Thursday, February 25, 2010

Sprouts Are So Easy

Growing your own sprouts is cheap and easy. I buy my sprouts online from Sprout People. My favorites are Italian Blend and French Garden. I'm not a good judge of what's best, though, because I certainly haven't sampled all of their sprouts. Mountain Rose Herbs is another site that I've seen recommended. They have a large selection of organic sprouts. I read that organic sprouts have never been implicated in any outbreak of food poisoning. A few years back sprouts got a bad rap after a food poisoning incident.

It takes about 4 days and everything is done in 12 hour increments. You don't have to be precise about the 12 hours - just think twice a day - morning and night. Hands-on time is minimal. Note: Different seeds take different amounts of time. The seeds I use are tiny and are ready pretty fast.

There are all sorts of fancy contraptions for sprouting. I just use a mason jar with a bit of screen on top.
The first step is to put in a scoop (a heaping Tablespoon) of seeds and some water (an inch or two over the seeds). Let it soak for about 12 hours. The jar doesn't need to be in direct sunlight. Indirect is fine. I've also had no trouble in fairly low light areas.

From here on the jar will be upside down. Pour out the soaking water. Rinse the seeds. Prop the jar upside down and leave it for another 12 hours. I use a book display stand to prop my jar. It works perfectly.

After the first 12 hours of draining, you'll probably see the first signs of sprouting. Please excuse my blurry photo.

Every 12 hours from here on do the same - rinse and prop upside down to drain. Each time you rinse, you'll notice the sprouts are taking up more and more room in the jar. You'll see more and more green.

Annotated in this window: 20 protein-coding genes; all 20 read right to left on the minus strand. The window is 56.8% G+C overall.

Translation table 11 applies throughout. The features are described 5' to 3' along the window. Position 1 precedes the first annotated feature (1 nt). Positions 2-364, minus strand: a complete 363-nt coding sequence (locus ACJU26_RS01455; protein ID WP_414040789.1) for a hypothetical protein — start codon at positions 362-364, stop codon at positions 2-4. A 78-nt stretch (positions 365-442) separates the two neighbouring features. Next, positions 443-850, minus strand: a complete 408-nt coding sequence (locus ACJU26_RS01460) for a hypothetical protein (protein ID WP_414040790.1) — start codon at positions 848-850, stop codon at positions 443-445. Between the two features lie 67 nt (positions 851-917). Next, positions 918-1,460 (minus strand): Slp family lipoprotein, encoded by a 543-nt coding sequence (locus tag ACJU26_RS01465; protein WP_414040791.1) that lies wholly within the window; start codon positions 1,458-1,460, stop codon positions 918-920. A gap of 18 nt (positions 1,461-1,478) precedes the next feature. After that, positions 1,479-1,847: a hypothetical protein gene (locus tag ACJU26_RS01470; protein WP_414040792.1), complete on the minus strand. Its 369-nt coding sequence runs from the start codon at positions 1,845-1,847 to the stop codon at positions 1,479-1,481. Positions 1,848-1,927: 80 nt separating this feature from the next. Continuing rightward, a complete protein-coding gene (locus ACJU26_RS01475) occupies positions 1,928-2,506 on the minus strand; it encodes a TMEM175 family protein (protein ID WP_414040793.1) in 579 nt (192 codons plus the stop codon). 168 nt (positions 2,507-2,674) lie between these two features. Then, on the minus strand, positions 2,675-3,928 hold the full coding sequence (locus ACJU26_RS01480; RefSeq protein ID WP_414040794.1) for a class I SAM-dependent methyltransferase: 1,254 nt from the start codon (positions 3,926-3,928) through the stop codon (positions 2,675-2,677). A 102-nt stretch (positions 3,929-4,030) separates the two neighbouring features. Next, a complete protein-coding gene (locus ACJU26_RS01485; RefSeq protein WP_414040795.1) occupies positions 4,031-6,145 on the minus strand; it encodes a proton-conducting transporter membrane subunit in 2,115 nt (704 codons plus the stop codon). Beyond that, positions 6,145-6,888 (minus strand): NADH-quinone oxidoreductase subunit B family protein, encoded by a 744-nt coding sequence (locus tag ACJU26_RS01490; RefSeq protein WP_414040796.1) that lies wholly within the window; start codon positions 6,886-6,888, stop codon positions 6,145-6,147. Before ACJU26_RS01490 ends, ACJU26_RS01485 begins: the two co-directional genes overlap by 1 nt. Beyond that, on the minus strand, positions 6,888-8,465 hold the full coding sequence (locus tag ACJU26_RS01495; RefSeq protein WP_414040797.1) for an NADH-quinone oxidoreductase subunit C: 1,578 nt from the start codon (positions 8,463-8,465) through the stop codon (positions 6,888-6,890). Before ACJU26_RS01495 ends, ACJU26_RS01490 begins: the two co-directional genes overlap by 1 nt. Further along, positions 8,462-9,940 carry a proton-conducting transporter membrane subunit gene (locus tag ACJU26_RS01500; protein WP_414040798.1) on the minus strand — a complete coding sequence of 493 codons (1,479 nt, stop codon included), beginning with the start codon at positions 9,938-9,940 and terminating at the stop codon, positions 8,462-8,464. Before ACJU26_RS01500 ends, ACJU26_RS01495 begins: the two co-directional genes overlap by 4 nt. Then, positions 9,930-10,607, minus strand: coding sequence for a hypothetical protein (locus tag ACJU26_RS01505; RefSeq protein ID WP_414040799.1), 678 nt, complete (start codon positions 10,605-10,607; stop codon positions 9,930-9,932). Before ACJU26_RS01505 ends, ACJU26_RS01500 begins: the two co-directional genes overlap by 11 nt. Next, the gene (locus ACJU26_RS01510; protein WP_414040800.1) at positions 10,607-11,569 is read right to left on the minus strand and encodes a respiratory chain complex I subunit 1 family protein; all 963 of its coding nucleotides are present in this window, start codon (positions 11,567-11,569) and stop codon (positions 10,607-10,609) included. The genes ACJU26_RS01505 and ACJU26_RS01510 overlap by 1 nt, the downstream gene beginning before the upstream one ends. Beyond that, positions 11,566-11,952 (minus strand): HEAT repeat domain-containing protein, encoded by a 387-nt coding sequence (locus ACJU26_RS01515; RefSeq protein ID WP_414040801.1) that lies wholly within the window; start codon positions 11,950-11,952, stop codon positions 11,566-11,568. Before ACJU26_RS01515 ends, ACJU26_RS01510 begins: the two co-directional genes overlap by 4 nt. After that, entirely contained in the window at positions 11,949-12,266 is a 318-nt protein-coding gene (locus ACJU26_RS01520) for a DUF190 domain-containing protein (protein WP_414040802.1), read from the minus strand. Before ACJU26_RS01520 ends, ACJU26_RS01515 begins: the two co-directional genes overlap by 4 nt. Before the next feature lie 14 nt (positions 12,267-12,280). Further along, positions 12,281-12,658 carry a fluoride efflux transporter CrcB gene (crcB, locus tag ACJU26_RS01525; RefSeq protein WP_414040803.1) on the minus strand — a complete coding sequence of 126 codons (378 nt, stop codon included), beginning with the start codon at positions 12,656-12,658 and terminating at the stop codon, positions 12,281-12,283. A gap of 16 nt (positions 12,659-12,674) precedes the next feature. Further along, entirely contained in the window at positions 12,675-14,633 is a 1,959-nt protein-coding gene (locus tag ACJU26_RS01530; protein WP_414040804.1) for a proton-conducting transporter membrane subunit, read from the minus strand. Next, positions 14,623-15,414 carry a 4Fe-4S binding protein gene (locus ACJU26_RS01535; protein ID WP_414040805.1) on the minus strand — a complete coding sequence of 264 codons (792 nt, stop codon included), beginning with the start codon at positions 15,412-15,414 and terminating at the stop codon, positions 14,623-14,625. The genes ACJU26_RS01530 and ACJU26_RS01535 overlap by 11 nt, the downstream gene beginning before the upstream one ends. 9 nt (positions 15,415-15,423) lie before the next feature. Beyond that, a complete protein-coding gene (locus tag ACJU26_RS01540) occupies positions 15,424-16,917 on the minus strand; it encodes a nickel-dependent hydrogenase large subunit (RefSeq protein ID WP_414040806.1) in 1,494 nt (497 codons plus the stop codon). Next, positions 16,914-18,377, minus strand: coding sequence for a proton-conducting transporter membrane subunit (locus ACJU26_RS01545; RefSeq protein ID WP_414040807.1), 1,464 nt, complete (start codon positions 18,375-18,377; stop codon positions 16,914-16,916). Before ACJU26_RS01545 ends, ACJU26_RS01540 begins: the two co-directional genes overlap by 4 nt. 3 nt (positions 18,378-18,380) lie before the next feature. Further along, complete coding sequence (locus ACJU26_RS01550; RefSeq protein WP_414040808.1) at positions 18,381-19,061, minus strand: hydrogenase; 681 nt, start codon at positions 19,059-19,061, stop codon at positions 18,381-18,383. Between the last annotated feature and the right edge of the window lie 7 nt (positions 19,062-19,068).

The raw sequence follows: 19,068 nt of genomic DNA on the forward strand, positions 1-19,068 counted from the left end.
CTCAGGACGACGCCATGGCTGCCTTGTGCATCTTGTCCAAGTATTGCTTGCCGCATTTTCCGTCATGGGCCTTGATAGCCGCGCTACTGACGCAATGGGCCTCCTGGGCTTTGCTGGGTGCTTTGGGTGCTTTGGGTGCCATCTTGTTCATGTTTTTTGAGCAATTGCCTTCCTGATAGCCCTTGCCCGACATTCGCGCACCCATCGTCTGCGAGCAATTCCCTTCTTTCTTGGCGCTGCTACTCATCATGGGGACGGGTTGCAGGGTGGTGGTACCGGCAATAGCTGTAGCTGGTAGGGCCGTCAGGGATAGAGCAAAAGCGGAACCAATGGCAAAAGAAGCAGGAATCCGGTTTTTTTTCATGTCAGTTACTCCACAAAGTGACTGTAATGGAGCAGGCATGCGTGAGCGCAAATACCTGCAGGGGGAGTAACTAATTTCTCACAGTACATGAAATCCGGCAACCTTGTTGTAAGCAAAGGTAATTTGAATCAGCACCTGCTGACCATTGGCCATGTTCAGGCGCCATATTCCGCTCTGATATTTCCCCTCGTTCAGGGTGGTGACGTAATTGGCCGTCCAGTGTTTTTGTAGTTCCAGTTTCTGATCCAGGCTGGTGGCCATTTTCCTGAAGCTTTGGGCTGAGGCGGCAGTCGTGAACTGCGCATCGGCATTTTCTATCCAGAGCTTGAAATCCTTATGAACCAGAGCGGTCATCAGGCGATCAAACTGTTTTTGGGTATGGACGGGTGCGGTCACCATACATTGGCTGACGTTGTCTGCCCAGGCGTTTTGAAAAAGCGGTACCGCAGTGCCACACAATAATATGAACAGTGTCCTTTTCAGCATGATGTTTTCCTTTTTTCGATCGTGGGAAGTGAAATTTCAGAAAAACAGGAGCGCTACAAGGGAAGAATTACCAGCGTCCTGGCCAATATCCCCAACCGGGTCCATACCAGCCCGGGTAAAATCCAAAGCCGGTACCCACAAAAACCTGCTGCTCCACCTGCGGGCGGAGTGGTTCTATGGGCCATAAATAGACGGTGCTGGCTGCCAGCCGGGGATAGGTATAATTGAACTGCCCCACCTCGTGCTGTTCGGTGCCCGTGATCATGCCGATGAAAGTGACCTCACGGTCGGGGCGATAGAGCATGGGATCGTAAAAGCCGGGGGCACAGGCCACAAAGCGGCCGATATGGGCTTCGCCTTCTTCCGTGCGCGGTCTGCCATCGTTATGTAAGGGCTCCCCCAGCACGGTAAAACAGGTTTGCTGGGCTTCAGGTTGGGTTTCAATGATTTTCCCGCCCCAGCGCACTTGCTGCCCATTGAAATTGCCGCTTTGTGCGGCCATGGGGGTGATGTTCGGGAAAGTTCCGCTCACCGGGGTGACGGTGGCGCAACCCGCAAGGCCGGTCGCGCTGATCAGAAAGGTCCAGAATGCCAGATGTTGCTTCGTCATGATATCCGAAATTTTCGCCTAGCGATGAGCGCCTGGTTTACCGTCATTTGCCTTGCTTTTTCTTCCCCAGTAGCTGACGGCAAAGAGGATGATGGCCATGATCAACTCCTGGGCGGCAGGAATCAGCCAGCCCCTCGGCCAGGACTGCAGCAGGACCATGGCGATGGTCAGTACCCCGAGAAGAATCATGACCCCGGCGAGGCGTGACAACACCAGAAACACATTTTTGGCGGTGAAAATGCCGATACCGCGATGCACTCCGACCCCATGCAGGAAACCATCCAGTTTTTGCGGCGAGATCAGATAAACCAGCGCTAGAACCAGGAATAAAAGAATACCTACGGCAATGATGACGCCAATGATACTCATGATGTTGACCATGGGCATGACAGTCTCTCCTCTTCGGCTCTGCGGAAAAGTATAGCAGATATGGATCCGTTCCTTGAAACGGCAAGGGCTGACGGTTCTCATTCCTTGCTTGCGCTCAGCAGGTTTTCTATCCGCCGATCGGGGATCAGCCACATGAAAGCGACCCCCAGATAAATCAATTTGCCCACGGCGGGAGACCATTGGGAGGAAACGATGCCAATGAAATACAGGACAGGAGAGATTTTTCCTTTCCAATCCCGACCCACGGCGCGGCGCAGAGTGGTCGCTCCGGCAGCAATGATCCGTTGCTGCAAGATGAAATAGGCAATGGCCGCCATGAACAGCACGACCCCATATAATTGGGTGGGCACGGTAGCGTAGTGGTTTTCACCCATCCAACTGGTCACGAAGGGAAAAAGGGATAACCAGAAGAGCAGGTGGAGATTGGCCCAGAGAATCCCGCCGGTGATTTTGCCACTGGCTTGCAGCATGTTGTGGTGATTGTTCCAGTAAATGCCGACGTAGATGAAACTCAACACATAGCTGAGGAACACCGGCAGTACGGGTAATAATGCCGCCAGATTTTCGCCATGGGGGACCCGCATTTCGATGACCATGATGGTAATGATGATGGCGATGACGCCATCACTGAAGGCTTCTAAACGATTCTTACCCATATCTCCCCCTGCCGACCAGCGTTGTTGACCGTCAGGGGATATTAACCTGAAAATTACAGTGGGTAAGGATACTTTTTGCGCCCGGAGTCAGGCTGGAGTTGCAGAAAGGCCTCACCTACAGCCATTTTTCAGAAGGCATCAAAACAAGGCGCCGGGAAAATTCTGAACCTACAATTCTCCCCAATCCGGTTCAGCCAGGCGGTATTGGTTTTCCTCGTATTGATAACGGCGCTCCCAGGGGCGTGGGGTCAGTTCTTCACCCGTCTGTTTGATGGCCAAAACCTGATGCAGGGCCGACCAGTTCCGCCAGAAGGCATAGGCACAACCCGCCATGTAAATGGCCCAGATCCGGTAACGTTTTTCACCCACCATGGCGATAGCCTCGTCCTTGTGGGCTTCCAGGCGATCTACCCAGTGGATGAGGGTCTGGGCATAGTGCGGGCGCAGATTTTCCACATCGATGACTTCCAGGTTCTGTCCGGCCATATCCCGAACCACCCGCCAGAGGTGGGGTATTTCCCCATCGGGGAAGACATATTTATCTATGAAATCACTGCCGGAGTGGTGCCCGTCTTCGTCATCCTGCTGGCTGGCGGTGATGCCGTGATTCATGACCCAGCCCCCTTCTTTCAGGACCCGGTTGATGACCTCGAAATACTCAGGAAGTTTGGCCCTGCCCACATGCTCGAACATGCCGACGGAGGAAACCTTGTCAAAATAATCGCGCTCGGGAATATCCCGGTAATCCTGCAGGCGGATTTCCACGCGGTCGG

After a few days of sprouting, they are ready to use. I love adding them to soups, sandwiches, and salads. There will be little seed hulls in the jar. I grab a bunch of sprouts in my hand and run a little water over. That rinses away lots of the hulls. I don't worry about what's left - they are fine to eat. I store the sprouts in the refrigerator.

If you are interested in learning more about sprouting, the Sprout People website has a ton of helpful information.

2 comments:

  1. I have been sprouting for about 30 years now and this is how I remove the seed hulls: Fill two bowls with cool water. Put the completed sprouts in one. Swish around. Let the hulls settle out. Repeat a few times. Then, spread your fingers wide on each hand and scoop the sprouts out, allowing any water and additional hulls to fall away. Place in the other bowl of water and repeat. Empty first bowl and refill with cool water. Repeat as needed until the sprouts are as cleansed of hulls as you desire. Of course, hulls don't hurt you but the sprouts look better without them. Enjoy!

    ReplyDelete
    Replies
    1. I've been sprouting like crazy lately. I m definitely going to "swish" the next one! Great idea. So simple it makes me wonder why I didn't think of it. THANKS!!!!!!!!!!!

      Delete

LinkWithin

Related Posts with Thumbnails